Dr. Christopher Zacko
MD, Head of Penn State Neurological Sports Injury Program
Dr. J. Christopher Zacko is a co-investigator of our research efforts, contributing heavily to our center with his extensive clinical expertise in neurotrauma and traumatic brain injury. His previous research on diffuse axonal injury combined with his clinical experiences as a Neurotraumatologist and Neurointensivist brings an important perspective to our work. He is involved in clinical assessment of our patient athletes and is focused on strengthening our translational research efforts allowing our investigations to better bridge the gap from “bench to bedside”. Dr. Zacko is an Assistant Professor of Neurosurgery at Penn State Hershey Medical Center. He also serves as Co-Director of Neurotrauma and Neurocritical Care at the medical center and is head of the Penn State Neurological Sports Injury Program. In addition, he is a member of the NFL Brain and Spine Injury Prevention Committee – sitting on the Subcommittee for Development and Management of a Prospective Database for NFL Players. Dr Zacko’s medical training includes a Fellowship in Neurotrauma and Critical Care at the University Of Miami MILLER School Of Medicine (2010), Neurosurgical Residency at Virginia Commonwealth University School of Medicine (2009), and medical school at Virginia Commonwealth University Health Care System (2001). His research interests outside the lab include diffuse axonal injury, multi-modality monitoring in neurocritical care, and cortical spreading depression in the neurocritical realm.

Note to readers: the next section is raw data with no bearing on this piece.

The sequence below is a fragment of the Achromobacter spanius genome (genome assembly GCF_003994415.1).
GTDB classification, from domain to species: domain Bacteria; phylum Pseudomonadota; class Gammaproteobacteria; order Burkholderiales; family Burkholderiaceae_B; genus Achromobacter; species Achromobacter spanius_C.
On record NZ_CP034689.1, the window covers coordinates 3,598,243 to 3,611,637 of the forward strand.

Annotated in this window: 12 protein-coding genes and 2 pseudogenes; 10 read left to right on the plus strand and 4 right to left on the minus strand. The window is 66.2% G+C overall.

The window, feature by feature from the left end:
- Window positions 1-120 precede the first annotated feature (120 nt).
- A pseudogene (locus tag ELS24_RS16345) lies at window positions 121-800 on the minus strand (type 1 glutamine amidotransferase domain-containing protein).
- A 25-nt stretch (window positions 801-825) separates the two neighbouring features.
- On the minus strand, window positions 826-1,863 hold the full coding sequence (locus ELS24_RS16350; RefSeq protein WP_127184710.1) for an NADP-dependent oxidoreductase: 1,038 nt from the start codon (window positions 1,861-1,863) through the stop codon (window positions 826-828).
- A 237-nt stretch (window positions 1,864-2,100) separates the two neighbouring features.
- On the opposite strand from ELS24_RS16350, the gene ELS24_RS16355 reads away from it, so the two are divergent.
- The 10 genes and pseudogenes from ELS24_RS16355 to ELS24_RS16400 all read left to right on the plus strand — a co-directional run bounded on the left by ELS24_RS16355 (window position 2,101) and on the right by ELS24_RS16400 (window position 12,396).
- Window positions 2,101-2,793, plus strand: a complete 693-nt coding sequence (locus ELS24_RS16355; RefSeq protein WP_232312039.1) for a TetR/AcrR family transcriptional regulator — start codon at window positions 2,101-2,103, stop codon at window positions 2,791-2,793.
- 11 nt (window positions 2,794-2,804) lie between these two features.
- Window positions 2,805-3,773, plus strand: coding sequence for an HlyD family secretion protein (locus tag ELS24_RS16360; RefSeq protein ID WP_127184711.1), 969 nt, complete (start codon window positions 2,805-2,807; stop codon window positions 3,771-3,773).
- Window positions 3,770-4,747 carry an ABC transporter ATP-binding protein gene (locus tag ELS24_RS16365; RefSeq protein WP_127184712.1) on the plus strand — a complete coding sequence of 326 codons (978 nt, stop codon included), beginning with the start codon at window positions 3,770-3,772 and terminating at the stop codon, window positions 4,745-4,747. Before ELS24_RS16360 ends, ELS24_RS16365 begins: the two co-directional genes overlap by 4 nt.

Dr. Kathryn Gloyer
MD, Penn State Athletic Medicine
Dr. Kathryn Gloyer is a team physician for Penn State Athletic Medicine. She obtained her MD from the University of Maryland School of Medicine in 2007. Dr. Gloyer also finished at Thomas Jefferson University Department of Family and Community Medicine in 2010, and afterwards began a family medicine residency at the Pennsylvania State University Primary Care Sports Medicine Fellowship. She is currently working in State College at the Center for Athletic Medicine where she works closely with Penn State student athletes who have suffered sport related concussion. Dr. Gloyer would like to carry out research that will further examine the evolution of MTBI in acute, sub-acute and chronic phases of brain injury via combining traditional clinical assessment tools with advanced brain imaging and virtual reality modalities. In 2011 Dr. Gloyer was named an assistant professor in the Department of Family and Community Medicine at the Pennsylvania State University College of Medicine in Hershey, PA. She currently continues to hold the title of assistant professor in the Department of Orthopedics and Rehabilitation at the Penn State College of Medicine in State College, PA. Her most recent publication is: K.Gloyer, MD, D. Aukerman, MD,W. Sebastianelli, MD, and S. Slobounov, PhD. Alteration from Baseline Testing May Predict Recovery Rate from Sport-Related Concussion: Virtual Reality Study. Abstract in Clinical Journal of Sport Medicine: March 2011: Vol 21, Issue 2 pg 156-157.
Dr. Peter Seidenberg, MD
Associate Professor of Orthopedics and Rehabilitation